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The Practical Employer

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Helping employers navigate the complicated and ever-changing world of employment and labor laws, rules, and regulations, rationally and pragmatically.

28 Days Later? Passage of Time May Allow Employers to Recertify FMLA Claims

April 9, 2013
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Managing FMLA leave, and particularly managing intermittent FMLA leave, is one of the most challenging tasks for employers. What qualifies as “significantly changed circumstances” will vary from case to case. Do not mistake this case as carte blanche to demand a recertification after every prolonged period of absence.
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Can You Hear Me Now? Unilateral Deafness Is Not an ADA Disability

April 3, 2013
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This case is significant because it proves the exception—that a subset of diagnosed medical conditions exists that does not qualify as an ADA-protected disability.
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Deploy the Girl Scout Cookie Offensive to Ward Off Labor Unions

April 2, 2013
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Consider whether permitting your employees to sell cookies or engage in other innocent solicitations is worth the risk that if a union organization drive rears its head, you will be left powerless to engage one of your key weapons—the no-solicitation policy.
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A Cautionary Tale on What Happens When You Botch a Litigation Hold

April 1, 2013
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As soon as you reasonably anticipate litigation, you have an absolute duty to implement a written litigation hold that both instructs employees to preserve paper and electronic records relevant to the case, and suspends any automated processes that otherwise might result in the destruction of such records.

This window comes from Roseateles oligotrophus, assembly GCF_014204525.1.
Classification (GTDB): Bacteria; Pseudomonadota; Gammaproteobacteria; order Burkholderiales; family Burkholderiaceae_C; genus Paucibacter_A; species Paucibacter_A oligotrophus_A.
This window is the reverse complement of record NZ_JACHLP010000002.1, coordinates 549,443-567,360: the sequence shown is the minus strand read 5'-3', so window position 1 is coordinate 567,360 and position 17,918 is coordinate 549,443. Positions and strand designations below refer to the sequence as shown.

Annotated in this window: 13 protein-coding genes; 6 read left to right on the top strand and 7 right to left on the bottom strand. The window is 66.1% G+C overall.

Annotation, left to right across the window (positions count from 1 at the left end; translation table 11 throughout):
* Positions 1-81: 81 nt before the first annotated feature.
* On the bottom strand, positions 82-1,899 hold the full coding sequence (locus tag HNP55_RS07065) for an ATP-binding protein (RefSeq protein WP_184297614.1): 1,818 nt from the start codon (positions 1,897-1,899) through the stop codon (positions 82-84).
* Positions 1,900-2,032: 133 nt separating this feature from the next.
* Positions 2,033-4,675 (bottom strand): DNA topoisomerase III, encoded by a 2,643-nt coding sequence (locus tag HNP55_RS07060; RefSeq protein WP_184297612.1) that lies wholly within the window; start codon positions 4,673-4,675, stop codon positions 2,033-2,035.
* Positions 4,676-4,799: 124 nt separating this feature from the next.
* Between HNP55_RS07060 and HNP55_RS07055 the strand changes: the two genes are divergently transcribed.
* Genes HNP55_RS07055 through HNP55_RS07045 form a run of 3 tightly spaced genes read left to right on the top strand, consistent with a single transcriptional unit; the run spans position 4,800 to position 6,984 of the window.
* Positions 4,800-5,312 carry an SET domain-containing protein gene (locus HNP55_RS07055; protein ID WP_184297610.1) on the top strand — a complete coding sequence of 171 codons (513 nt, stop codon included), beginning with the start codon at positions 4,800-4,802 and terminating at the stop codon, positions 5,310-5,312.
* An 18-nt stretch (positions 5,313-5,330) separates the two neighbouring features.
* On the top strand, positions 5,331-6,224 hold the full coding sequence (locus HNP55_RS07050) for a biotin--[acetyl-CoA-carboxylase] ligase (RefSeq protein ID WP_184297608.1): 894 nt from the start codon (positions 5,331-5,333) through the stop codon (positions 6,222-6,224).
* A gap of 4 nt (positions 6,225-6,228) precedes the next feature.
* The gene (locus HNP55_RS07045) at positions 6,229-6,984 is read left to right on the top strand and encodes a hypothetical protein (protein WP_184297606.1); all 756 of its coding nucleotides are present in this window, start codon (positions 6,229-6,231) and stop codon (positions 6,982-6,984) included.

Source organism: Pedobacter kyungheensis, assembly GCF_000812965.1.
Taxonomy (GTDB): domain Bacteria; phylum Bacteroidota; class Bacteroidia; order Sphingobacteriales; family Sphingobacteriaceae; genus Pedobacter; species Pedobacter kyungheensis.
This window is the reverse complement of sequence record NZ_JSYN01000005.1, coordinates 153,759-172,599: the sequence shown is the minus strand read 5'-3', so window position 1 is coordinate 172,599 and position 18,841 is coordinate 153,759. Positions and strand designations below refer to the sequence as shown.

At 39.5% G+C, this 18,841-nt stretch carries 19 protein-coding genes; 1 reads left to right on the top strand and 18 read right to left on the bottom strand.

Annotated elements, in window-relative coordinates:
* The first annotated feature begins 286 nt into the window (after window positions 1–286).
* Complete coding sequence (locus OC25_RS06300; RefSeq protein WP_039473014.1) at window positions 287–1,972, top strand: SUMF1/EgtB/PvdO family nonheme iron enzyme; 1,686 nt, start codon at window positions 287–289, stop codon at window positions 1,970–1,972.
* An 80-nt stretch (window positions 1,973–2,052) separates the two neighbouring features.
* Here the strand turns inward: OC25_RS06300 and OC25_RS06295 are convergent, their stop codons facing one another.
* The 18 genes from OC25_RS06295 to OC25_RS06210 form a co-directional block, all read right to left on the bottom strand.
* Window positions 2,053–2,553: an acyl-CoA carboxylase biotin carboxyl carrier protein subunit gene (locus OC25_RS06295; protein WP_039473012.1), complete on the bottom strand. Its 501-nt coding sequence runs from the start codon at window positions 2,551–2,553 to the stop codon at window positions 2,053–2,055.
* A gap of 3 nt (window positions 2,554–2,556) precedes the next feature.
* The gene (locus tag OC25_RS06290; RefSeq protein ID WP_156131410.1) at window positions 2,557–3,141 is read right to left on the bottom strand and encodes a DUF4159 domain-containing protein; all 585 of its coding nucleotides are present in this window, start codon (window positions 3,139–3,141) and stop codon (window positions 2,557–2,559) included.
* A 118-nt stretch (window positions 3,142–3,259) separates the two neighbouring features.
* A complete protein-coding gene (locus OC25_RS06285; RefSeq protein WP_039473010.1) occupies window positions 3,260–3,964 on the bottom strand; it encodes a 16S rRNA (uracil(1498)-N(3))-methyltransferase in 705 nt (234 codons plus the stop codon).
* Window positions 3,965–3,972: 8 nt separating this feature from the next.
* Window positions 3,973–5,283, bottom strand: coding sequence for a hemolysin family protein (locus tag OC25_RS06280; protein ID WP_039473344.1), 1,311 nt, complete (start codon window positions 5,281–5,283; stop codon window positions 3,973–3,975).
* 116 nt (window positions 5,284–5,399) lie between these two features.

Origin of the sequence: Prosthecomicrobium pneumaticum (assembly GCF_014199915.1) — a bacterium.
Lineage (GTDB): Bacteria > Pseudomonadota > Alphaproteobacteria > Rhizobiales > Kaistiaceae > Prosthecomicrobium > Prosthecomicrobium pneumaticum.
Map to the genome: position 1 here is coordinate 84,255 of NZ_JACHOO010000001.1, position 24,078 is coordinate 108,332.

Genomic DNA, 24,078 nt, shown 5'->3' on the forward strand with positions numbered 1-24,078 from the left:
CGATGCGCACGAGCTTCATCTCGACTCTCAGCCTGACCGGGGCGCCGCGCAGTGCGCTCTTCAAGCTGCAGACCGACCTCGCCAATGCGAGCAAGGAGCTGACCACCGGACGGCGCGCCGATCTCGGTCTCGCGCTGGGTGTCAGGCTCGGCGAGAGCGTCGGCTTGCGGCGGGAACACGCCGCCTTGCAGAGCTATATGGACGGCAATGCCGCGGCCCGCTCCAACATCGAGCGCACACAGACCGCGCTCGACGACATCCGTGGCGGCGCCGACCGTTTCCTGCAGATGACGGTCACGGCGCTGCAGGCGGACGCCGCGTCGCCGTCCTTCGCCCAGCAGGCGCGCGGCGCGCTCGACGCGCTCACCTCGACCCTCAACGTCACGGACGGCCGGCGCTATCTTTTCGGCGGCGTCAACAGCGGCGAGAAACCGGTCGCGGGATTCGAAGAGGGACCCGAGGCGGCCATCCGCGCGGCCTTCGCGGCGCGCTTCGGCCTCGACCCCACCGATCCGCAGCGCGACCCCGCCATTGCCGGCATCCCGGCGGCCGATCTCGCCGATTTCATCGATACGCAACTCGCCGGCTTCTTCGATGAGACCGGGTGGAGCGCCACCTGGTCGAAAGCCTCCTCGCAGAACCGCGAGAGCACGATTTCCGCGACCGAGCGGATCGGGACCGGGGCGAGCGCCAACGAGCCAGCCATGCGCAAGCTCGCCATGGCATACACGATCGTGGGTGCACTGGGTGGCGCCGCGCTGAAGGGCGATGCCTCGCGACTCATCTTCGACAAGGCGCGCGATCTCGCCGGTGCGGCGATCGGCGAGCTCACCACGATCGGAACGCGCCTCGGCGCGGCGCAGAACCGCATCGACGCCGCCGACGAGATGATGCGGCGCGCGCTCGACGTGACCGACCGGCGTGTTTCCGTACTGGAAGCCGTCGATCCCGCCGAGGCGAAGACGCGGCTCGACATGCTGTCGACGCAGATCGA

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More on Retaliation for Firing After Complaints of Third-Party Discrimination

March 27, 2013
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Even if Title VII protects Richards' online venting as “opposition,” it is doubtful she will be able to establish a nexus between her comments and the termination. Her employer did not terminate her because of the contents of her tweet, but because of the very public nature of her complaints.
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Should Employers Be Liable for Conduct They Cannot Control? Fired for Tweeting About Third-Party Misconduct

March 26, 2013
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For Adria Richards to have a reasonable belief that she experienced unlawful discrimination or harassment, her employer needs to be able to do something about the alleged discrimination or harassment.
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How Not to Respond to a Harassment Complaint

March 21, 2013
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If you are not the person in your organization trained to address and investigate sexual harassment claims, immediately refer the matter to the person who is. If no one is, hire a consultant or attorney who specializes in these issues to do the investigation for you.
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Accommodating Disabled Job Applicants is No Game

March 20, 2013
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If a job applicant needs an accommodation to complete the interview process, and it does not impose an undue burden, provide it. If it turns out that someone cannot perform the essential functions of the job even with an accommodation, you are within your rights to deny employment. You cannot make that determination, however, unless you consider them for the job first.
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Paying Employees for Accrued Vacation Upon Termination—Yay or Nay?

March 18, 2013
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According to the court, the employee handbook clearly stated that accrued vacation is forfeited to an employee upon termination. To me, however, such as policy is draconian and overbearing. Instead, consider limiting vacation and other paid time off forfeitures to “for cause” terminations.
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